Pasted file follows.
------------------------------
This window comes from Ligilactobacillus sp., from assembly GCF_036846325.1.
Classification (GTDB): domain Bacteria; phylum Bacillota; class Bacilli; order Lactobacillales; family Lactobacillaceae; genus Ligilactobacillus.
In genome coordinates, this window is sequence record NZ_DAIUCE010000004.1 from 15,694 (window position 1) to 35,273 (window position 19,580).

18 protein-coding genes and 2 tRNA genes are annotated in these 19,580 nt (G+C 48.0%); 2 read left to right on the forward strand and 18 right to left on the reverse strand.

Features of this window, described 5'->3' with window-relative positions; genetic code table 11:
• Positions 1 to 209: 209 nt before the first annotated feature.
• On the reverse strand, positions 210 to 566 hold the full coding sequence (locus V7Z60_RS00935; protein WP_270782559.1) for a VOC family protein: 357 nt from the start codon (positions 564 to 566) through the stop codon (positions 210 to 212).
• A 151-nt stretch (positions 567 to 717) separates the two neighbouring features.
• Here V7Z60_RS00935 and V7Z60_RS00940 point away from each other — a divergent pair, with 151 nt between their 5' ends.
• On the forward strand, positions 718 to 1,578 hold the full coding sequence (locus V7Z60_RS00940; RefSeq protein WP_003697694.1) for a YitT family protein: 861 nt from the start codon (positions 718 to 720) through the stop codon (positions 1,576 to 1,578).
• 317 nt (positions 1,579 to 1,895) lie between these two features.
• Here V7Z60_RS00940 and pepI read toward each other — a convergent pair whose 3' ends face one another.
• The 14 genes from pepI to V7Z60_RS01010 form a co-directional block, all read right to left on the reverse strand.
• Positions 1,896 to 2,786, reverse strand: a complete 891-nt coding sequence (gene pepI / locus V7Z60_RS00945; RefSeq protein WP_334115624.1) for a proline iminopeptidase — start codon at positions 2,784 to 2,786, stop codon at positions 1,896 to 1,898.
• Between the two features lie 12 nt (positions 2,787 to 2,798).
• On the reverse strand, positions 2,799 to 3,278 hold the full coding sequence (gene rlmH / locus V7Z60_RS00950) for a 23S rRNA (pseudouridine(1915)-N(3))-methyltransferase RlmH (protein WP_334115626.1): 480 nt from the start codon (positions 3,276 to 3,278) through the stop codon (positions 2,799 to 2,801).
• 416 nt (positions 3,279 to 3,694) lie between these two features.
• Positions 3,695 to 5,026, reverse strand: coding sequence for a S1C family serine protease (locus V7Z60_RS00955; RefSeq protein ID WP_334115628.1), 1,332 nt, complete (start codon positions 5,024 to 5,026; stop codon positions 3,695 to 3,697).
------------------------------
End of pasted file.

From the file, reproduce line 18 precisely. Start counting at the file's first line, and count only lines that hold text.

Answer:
• Positions 3,695 to 5,026, reverse strand: coding sequence for a S1C family serine protease (locus V7Z60_RS00955; RefSeq protein ID WP_334115628.1), 1,332 nt, complete (start codon positions 5,024 to 5,026; stop codon positions 3,695 to 3,697).